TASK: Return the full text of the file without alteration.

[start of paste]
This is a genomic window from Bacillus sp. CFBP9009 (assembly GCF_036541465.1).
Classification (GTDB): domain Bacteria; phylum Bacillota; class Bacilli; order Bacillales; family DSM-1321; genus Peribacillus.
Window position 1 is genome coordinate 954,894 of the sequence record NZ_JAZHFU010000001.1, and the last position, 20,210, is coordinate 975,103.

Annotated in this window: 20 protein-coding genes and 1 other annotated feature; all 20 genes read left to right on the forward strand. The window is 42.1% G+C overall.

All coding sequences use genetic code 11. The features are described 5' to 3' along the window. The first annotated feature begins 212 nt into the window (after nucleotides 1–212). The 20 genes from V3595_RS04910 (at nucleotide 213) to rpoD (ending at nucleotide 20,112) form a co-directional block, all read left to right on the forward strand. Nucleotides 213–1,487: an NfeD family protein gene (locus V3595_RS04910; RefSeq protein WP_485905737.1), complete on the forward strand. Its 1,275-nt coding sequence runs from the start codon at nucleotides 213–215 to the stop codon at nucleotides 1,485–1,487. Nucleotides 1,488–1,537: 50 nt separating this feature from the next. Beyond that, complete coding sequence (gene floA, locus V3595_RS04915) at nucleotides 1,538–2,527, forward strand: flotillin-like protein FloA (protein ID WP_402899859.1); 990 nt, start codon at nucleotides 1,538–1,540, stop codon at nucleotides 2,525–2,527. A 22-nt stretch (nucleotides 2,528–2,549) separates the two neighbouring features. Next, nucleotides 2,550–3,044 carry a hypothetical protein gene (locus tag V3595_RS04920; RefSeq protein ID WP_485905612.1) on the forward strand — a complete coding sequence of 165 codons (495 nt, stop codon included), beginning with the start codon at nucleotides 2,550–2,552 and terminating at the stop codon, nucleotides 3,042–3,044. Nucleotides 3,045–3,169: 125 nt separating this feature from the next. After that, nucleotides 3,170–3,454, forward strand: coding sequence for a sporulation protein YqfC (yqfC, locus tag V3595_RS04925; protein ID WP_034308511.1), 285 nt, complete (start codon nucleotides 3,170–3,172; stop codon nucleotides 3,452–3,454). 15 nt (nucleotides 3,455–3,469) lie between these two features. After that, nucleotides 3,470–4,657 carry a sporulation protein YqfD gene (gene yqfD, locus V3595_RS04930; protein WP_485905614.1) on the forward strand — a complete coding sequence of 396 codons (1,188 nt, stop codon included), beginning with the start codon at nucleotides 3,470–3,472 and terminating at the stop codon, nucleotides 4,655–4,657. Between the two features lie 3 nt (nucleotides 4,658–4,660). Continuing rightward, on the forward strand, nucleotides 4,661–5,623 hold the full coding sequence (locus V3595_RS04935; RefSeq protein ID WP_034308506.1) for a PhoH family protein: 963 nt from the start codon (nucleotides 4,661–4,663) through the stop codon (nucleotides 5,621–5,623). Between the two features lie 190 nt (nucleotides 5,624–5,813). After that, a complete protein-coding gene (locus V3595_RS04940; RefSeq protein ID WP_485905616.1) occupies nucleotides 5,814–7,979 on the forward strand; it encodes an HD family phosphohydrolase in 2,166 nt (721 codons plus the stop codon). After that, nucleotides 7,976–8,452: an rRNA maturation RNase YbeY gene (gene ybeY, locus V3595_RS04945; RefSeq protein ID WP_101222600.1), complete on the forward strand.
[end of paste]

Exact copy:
This is a genomic window from Bacillus sp. CFBP9009 (assembly GCF_036541465.1).
Classification (GTDB): domain Bacteria; phylum Bacillota; class Bacilli; order Bacillales; family DSM-1321; genus Peribacillus.
Window position 1 is genome coordinate 954,894 of the sequence record NZ_JAZHFU010000001.1, and the last position, 20,210, is coordinate 975,103.

Annotated in this window: 20 protein-coding genes and 1 other annotated feature; all 20 genes read left to right on the forward strand. The window is 42.1% G+C overall.

All coding sequences use genetic code 11. The features are described 5' to 3' along the window. The first annotated feature begins 212 nt into the window (after nucleotides 1–212). The 20 genes from V3595_RS04910 (at nucleotide 213) to rpoD (ending at nucleotide 20,112) form a co-directional block, all read left to right on the forward strand. Nucleotides 213–1,487: an NfeD family protein gene (locus V3595_RS04910; RefSeq protein WP_485905737.1), complete on the forward strand. Its 1,275-nt coding sequence runs from the start codon at nucleotides 213–215 to the stop codon at nucleotides 1,485–1,487. Nucleotides 1,488–1,537: 50 nt separating this feature from the next. Beyond that, complete coding sequence (gene floA, locus V3595_RS04915) at nucleotides 1,538–2,527, forward strand: flotillin-like protein FloA (protein ID WP_402899859.1); 990 nt, start codon at nucleotides 1,538–1,540, stop codon at nucleotides 2,525–2,527. A 22-nt stretch (nucleotides 2,528–2,549) separates the two neighbouring features. Next, nucleotides 2,550–3,044 carry a hypothetical protein gene (locus tag V3595_RS04920; RefSeq protein ID WP_485905612.1) on the forward strand — a complete coding sequence of 165 codons (495 nt, stop codon included), beginning with the start codon at nucleotides 2,550–2,552 and terminating at the stop codon, nucleotides 3,042–3,044. Nucleotides 3,045–3,169: 125 nt separating this feature from the next. After that, nucleotides 3,170–3,454, forward strand: coding sequence for a sporulation protein YqfC (yqfC, locus tag V3595_RS04925; protein ID WP_034308511.1), 285 nt, complete (start codon nucleotides 3,170–3,172; stop codon nucleotides 3,452–3,454). 15 nt (nucleotides 3,455–3,469) lie between these two features. After that, nucleotides 3,470–4,657 carry a sporulation protein YqfD gene (gene yqfD, locus V3595_RS04930; protein WP_485905614.1) on the forward strand — a complete coding sequence of 396 codons (1,188 nt, stop codon included), beginning with the start codon at nucleotides 3,470–3,472 and terminating at the stop codon, nucleotides 4,655–4,657. Between the two features lie 3 nt (nucleotides 4,658–4,660). Continuing rightward, on the forward strand, nucleotides 4,661–5,623 hold the full coding sequence (locus V3595_RS04935; RefSeq protein ID WP_034308506.1) for a PhoH family protein: 963 nt from the start codon (nucleotides 4,661–4,663) through the stop codon (nucleotides 5,621–5,623). Between the two features lie 190 nt (nucleotides 5,624–5,813). After that, a complete protein-coding gene (locus V3595_RS04940; RefSeq protein ID WP_485905616.1) occupies nucleotides 5,814–7,979 on the forward strand; it encodes an HD family phosphohydrolase in 2,166 nt (721 codons plus the stop codon). After that, nucleotides 7,976–8,452: an rRNA maturation RNase YbeY gene (gene ybeY, locus V3595_RS04945; RefSeq protein ID WP_101222600.1), complete on the forward strand.